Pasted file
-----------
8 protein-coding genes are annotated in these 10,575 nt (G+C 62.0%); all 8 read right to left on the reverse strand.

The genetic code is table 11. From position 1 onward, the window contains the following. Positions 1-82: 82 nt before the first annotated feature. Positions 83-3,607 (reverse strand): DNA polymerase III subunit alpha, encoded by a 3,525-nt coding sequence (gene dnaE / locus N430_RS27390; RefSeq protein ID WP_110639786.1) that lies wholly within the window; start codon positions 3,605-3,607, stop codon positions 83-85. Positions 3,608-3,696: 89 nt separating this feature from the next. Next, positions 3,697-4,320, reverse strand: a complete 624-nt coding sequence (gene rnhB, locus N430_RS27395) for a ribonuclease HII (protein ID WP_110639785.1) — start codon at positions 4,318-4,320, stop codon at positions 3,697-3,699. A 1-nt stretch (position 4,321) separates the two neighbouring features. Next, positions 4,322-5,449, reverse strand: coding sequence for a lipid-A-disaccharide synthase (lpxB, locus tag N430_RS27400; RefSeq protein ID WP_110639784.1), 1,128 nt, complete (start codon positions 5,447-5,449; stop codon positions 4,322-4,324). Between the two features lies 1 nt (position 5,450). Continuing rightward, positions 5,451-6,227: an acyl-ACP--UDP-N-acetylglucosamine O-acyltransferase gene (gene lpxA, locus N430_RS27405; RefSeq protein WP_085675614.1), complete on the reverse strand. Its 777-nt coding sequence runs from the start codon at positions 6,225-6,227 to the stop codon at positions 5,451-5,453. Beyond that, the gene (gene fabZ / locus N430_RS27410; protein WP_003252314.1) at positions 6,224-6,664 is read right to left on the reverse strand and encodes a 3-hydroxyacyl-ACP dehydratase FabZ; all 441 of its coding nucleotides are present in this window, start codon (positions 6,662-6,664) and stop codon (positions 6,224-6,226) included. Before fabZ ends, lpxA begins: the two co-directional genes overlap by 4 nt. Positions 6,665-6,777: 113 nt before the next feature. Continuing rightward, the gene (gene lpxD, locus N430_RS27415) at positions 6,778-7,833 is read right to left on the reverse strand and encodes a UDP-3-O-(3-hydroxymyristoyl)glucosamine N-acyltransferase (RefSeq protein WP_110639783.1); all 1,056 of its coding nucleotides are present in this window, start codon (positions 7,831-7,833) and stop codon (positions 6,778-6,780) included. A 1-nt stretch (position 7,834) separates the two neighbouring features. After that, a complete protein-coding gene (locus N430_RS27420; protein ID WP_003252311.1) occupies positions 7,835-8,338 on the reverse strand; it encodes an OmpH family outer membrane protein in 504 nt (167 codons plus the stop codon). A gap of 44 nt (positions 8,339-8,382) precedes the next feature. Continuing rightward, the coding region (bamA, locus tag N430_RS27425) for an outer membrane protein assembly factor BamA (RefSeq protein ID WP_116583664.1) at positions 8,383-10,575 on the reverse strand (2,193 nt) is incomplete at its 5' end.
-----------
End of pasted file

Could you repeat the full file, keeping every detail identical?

8 protein-coding genes are annotated in these 10,575 nt (G+C 62.0%); all 8 read right to left on the reverse strand.

The genetic code is table 11. From position 1 onward, the window contains the following. Positions 1-82: 82 nt before the first annotated feature. Positions 83-3,607 (reverse strand): DNA polymerase III subunit alpha, encoded by a 3,525-nt coding sequence (gene dnaE / locus N430_RS27390; RefSeq protein ID WP_110639786.1) that lies wholly within the window; start codon positions 3,605-3,607, stop codon positions 83-85. Positions 3,608-3,696: 89 nt separating this feature from the next. Next, positions 3,697-4,320, reverse strand: a complete 624-nt coding sequence (gene rnhB, locus N430_RS27395) for a ribonuclease HII (protein ID WP_110639785.1) — start codon at positions 4,318-4,320, stop codon at positions 3,697-3,699. A 1-nt stretch (position 4,321) separates the two neighbouring features. Next, positions 4,322-5,449, reverse strand: coding sequence for a lipid-A-disaccharide synthase (lpxB, locus tag N430_RS27400; RefSeq protein ID WP_110639784.1), 1,128 nt, complete (start codon positions 5,447-5,449; stop codon positions 4,322-4,324). Between the two features lies 1 nt (position 5,450). Continuing rightward, positions 5,451-6,227: an acyl-ACP--UDP-N-acetylglucosamine O-acyltransferase gene (gene lpxA, locus N430_RS27405; RefSeq protein WP_085675614.1), complete on the reverse strand. Its 777-nt coding sequence runs from the start codon at positions 6,225-6,227 to the stop codon at positions 5,451-5,453. Beyond that, the gene (gene fabZ / locus N430_RS27410; protein WP_003252314.1) at positions 6,224-6,664 is read right to left on the reverse strand and encodes a 3-hydroxyacyl-ACP dehydratase FabZ; all 441 of its coding nucleotides are present in this window, start codon (positions 6,662-6,664) and stop codon (positions 6,224-6,226) included. Before fabZ ends, lpxA begins: the two co-directional genes overlap by 4 nt. Positions 6,665-6,777: 113 nt before the next feature. Continuing rightward, the gene (gene lpxD, locus N430_RS27415) at positions 6,778-7,833 is read right to left on the reverse strand and encodes a UDP-3-O-(3-hydroxymyristoyl)glucosamine N-acyltransferase (RefSeq protein WP_110639783.1); all 1,056 of its coding nucleotides are present in this window, start codon (positions 7,831-7,833) and stop codon (positions 6,778-6,780) included. A 1-nt stretch (position 7,834) separates the two neighbouring features. After that, a complete protein-coding gene (locus N430_RS27420; protein ID WP_003252311.1) occupies positions 7,835-8,338 on the reverse strand; it encodes an OmpH family outer membrane protein in 504 nt (167 codons plus the stop codon). A gap of 44 nt (positions 8,339-8,382) precedes the next feature. Continuing rightward, the coding region (bamA, locus tag N430_RS27425) for an outer membrane protein assembly factor BamA (RefSeq protein ID WP_116583664.1) at positions 8,383-10,575 on the reverse strand (2,193 nt) is incomplete at its 5' end.